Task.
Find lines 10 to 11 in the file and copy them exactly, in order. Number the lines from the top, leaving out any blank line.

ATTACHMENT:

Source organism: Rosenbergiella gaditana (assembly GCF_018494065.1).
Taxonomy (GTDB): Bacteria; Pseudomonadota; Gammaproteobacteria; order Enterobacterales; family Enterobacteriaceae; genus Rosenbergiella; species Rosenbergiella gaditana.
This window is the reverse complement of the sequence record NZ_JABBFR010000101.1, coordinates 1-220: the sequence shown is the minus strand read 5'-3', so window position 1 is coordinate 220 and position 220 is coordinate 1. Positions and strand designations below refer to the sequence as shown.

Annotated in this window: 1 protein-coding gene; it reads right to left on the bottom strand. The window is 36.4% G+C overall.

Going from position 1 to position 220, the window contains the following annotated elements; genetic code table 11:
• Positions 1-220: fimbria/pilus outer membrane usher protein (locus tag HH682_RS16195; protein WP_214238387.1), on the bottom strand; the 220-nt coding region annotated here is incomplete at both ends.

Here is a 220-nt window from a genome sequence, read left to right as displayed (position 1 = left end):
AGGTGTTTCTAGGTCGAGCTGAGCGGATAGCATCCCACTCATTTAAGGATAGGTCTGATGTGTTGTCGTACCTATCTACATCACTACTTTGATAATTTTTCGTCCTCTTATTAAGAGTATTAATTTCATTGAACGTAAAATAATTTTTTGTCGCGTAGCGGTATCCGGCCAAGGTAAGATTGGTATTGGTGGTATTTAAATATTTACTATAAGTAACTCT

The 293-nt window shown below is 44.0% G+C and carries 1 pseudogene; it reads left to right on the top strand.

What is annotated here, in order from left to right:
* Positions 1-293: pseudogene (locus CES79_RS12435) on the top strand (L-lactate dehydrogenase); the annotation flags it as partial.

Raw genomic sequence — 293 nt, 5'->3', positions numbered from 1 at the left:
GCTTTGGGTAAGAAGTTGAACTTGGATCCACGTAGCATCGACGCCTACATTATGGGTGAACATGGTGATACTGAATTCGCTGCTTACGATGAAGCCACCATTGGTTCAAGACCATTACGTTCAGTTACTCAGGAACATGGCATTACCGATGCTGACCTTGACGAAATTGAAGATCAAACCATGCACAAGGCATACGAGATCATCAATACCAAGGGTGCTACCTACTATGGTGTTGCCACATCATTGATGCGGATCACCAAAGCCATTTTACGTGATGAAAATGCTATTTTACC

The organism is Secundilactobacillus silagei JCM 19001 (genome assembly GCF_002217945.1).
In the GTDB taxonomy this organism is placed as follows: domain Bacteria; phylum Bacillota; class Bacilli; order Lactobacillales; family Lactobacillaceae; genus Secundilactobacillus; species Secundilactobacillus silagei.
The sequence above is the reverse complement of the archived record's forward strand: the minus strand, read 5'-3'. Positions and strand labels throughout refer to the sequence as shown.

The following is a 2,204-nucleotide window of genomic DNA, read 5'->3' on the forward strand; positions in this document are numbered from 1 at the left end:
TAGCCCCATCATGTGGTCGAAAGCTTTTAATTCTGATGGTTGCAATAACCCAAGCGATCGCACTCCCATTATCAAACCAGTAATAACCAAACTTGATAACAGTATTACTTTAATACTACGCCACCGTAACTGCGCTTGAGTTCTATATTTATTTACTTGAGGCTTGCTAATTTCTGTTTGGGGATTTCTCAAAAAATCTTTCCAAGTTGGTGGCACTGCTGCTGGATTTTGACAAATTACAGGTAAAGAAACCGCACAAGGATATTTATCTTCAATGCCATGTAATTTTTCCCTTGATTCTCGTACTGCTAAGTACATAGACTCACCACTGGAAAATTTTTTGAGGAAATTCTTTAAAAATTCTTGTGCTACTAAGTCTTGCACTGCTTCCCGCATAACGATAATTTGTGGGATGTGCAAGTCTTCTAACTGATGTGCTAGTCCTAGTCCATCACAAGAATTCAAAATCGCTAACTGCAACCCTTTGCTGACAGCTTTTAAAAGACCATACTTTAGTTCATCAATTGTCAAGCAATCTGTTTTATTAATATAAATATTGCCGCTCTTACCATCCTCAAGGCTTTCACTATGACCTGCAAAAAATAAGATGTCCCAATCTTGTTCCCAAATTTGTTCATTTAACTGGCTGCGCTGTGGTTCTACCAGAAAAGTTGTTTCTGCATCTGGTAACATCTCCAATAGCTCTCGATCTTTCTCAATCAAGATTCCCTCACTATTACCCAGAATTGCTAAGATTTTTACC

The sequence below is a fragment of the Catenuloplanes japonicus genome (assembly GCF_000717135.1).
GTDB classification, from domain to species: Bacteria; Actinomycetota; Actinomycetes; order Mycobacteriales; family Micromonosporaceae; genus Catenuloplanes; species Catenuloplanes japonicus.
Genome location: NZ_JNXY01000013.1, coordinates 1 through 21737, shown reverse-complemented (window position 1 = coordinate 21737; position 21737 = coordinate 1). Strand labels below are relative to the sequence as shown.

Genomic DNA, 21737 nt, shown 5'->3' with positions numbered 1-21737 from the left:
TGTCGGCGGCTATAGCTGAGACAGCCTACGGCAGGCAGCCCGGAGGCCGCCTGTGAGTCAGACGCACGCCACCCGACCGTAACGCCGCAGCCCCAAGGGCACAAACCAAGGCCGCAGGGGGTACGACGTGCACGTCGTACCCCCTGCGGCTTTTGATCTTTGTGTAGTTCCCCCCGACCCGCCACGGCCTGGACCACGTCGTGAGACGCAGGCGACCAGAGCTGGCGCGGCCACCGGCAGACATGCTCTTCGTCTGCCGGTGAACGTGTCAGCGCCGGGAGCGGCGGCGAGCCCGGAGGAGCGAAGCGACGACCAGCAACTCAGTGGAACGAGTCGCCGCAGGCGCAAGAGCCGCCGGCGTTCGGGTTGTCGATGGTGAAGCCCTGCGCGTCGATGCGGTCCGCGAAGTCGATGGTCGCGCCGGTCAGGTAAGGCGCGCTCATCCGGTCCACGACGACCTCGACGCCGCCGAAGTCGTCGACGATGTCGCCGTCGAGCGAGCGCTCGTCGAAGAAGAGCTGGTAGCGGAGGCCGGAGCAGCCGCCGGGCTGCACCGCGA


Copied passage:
What is annotated here, in order from left to right:
* Positions 1-293: pseudogene (locus CES79_RS12435) on the top strand (L-lactate dehydrogenase); the annotation flags it as partial.